Two nested calderas cap the volcano, the outer one being about 12 by 15 km in size. Within it on the southeast side is a smaller caldera, about 2–3 km wide and 350 m deep. Numerous lava domes, cinder cones, maars, and lava flows are found both within the calderas and along the outer flanks of the shield.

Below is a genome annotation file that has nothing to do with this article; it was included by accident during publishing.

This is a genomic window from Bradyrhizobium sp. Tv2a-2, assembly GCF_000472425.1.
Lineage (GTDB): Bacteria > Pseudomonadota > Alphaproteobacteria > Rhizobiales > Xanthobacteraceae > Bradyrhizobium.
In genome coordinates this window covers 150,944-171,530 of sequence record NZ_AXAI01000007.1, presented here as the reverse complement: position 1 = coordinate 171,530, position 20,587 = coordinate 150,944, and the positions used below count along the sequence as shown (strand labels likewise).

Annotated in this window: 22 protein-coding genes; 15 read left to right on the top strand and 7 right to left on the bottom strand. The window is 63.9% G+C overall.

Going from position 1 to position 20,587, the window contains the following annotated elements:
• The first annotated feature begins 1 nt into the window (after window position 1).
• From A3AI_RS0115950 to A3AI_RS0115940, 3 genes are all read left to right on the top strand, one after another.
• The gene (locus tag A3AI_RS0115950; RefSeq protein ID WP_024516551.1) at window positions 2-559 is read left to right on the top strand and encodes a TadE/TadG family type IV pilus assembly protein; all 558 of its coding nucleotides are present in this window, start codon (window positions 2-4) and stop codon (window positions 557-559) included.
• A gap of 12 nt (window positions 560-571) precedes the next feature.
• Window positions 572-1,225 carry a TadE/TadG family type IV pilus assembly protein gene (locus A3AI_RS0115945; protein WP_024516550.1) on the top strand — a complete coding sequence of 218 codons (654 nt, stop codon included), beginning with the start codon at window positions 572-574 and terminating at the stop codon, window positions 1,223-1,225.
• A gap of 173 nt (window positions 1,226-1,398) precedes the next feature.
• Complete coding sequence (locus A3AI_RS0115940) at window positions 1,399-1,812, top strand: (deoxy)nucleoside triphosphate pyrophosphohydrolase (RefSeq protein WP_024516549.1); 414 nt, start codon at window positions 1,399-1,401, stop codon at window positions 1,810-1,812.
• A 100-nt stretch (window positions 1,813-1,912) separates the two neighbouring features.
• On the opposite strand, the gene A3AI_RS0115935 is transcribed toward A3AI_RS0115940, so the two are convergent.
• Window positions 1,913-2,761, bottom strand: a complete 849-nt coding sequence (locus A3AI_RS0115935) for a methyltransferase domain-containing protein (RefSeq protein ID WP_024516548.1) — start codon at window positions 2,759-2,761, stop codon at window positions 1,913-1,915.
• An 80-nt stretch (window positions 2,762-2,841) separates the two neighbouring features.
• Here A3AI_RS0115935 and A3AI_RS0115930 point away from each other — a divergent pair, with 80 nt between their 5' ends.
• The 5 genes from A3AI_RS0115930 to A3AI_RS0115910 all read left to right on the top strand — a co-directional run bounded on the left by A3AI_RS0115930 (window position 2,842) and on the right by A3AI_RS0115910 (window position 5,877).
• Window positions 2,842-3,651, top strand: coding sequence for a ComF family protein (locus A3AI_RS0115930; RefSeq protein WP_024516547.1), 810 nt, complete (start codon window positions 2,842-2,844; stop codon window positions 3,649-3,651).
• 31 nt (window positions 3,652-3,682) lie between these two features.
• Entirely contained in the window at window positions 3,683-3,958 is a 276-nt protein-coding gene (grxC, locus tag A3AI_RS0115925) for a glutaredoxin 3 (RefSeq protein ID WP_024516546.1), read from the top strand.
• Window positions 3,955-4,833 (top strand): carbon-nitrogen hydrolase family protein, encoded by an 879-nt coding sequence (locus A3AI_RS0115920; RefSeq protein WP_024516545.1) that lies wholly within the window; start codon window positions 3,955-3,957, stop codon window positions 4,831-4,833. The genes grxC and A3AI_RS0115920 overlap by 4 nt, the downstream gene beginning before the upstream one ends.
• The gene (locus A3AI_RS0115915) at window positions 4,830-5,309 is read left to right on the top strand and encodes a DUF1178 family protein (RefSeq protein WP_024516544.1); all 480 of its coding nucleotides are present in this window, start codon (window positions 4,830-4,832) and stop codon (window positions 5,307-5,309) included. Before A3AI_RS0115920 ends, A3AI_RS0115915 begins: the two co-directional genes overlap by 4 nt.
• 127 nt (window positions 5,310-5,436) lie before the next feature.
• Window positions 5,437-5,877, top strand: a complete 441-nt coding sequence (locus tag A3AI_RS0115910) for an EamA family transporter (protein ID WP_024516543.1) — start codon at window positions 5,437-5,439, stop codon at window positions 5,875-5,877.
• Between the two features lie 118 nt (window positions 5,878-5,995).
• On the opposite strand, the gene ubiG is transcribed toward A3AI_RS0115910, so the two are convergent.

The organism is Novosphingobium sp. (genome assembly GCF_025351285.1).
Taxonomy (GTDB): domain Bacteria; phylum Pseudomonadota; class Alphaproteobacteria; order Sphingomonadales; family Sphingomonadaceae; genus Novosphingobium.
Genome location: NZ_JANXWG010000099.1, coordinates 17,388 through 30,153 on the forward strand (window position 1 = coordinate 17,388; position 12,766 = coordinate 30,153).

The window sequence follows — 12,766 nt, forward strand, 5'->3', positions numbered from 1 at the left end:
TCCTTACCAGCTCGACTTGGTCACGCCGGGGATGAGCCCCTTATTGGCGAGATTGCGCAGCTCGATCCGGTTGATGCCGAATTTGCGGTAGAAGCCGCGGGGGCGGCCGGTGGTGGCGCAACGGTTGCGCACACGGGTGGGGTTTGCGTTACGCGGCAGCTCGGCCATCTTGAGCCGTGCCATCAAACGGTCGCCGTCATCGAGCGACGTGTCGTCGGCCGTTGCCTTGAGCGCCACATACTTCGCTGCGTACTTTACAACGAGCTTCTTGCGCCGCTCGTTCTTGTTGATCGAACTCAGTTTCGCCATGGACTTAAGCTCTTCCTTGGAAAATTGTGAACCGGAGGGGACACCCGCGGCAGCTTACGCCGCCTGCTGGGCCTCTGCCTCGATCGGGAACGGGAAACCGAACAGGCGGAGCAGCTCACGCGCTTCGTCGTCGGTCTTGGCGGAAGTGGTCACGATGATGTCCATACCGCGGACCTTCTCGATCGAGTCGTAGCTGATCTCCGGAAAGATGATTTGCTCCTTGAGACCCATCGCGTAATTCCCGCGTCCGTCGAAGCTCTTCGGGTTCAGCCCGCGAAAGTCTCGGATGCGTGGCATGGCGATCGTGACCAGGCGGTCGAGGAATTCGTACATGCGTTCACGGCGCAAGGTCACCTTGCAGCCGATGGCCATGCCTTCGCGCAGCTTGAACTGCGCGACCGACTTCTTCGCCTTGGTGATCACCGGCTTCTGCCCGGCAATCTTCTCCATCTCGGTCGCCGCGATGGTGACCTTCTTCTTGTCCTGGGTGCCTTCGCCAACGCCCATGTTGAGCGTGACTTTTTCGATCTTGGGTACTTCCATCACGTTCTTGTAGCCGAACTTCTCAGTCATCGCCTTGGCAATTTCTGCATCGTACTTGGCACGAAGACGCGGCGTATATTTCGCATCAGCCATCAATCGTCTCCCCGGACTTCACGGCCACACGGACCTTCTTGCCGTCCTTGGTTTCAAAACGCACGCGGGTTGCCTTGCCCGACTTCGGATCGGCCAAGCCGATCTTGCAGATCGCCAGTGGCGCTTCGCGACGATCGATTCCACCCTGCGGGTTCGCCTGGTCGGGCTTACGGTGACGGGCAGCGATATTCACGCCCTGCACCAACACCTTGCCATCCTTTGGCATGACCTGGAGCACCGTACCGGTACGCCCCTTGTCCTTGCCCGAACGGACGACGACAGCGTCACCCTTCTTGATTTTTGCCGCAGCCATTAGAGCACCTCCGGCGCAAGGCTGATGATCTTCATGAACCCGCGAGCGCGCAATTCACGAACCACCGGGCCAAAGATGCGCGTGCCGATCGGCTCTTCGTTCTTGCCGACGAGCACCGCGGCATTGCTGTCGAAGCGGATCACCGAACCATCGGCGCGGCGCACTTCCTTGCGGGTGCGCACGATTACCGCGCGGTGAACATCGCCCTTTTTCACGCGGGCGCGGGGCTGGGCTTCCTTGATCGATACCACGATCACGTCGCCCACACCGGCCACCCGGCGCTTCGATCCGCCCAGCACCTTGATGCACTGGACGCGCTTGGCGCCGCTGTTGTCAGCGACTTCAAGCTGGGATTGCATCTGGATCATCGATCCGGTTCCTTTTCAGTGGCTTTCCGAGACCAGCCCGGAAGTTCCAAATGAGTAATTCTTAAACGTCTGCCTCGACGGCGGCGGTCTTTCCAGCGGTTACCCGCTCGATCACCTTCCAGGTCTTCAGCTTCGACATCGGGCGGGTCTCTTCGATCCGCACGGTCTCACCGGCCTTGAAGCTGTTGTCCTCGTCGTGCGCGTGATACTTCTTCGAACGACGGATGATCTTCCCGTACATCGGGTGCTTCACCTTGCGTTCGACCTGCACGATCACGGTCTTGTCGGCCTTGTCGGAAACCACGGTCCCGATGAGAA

Emi Koussi has been used as a close analog to the famous Martian volcano Elysium Mons. One of the most important morphological differences between volcanoes on Mars and Earth is the widespread furrowing of the surface due to flowing water on terrestrial volcanoes. The furrows are shallow valleys. Larger channels have a different origin. Major channels can be seen on volcanoes on both planets and indicate low points in caldera rims where lava spilled out of pre-collapse craters.